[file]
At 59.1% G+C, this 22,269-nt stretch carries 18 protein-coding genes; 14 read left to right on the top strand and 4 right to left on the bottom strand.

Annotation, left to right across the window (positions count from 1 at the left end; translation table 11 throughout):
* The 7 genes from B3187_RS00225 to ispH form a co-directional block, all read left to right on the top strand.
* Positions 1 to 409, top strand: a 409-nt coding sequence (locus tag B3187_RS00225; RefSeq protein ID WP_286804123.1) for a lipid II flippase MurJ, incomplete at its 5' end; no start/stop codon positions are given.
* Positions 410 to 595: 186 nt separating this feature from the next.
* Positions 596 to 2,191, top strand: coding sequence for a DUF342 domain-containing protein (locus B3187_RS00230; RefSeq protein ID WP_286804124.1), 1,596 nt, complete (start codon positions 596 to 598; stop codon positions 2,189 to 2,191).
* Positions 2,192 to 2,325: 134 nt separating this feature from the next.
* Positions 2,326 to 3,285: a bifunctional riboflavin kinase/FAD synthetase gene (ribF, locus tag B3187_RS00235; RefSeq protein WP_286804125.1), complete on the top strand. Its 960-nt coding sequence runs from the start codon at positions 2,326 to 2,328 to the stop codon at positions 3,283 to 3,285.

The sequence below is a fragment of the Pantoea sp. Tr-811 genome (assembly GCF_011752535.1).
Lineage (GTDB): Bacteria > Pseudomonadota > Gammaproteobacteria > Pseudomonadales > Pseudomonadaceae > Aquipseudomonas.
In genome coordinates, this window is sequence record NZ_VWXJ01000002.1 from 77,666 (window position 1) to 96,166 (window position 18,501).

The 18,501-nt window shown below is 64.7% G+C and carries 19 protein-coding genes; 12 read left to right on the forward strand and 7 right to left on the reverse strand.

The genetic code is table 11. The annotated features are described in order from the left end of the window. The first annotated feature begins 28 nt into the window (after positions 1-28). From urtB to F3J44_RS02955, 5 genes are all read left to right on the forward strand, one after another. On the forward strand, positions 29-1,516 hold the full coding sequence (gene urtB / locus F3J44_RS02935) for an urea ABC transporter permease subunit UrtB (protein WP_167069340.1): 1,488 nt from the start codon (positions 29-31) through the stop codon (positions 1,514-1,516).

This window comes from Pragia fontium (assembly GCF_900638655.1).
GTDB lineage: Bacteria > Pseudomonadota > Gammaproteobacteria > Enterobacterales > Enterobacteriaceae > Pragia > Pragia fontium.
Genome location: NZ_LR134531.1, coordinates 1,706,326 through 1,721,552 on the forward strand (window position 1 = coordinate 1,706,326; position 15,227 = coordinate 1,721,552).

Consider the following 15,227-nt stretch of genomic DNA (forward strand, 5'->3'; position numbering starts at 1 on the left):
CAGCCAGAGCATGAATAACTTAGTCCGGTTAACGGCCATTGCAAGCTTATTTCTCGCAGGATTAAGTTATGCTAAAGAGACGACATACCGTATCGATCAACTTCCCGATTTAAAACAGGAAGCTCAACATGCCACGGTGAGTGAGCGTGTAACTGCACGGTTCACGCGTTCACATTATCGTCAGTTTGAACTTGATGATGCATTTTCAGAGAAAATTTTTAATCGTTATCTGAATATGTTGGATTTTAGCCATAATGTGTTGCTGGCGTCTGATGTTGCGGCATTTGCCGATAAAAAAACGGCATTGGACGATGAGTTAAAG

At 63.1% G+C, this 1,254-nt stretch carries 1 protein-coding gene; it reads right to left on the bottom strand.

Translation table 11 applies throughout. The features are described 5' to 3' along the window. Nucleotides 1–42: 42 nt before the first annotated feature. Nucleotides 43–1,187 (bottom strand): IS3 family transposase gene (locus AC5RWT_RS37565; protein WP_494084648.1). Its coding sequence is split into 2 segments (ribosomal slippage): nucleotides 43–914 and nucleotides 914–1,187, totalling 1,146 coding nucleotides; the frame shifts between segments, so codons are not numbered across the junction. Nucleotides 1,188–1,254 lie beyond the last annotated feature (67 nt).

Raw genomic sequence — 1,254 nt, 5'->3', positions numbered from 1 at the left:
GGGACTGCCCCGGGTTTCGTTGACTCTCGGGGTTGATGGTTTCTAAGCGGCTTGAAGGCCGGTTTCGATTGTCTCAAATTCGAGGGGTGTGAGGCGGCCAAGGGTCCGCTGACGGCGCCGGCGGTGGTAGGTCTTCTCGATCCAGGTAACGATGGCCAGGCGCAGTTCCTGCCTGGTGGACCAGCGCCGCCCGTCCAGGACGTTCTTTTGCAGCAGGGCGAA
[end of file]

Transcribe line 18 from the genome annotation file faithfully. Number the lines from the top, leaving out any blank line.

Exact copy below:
CAGCCAGAGCATGAATAACTTAGTCCGGTTAACGGCCATTGCAAGCTTATTTCTCGCAGGATTAAGTTATGCTAAAGAGACGACATACCGTATCGATCAACTTCCCGATTTAAAACAGGAAGCTCAACATGCCACGGTGAGTGAGCGTGTAACTGCACGGTTCACGCGTTCACATTATCGTCAGTTTGAACTTGATGATGCATTTTCAGAGAAAATTTTTAATCGTTATCTGAATATGTTGGATTTTAGCCATAATGTGTTGCTGGCGTCTGATGTTGCGGCATTTGCCGATAAAAAAACGGCATTGGACGATGAGTTAAAG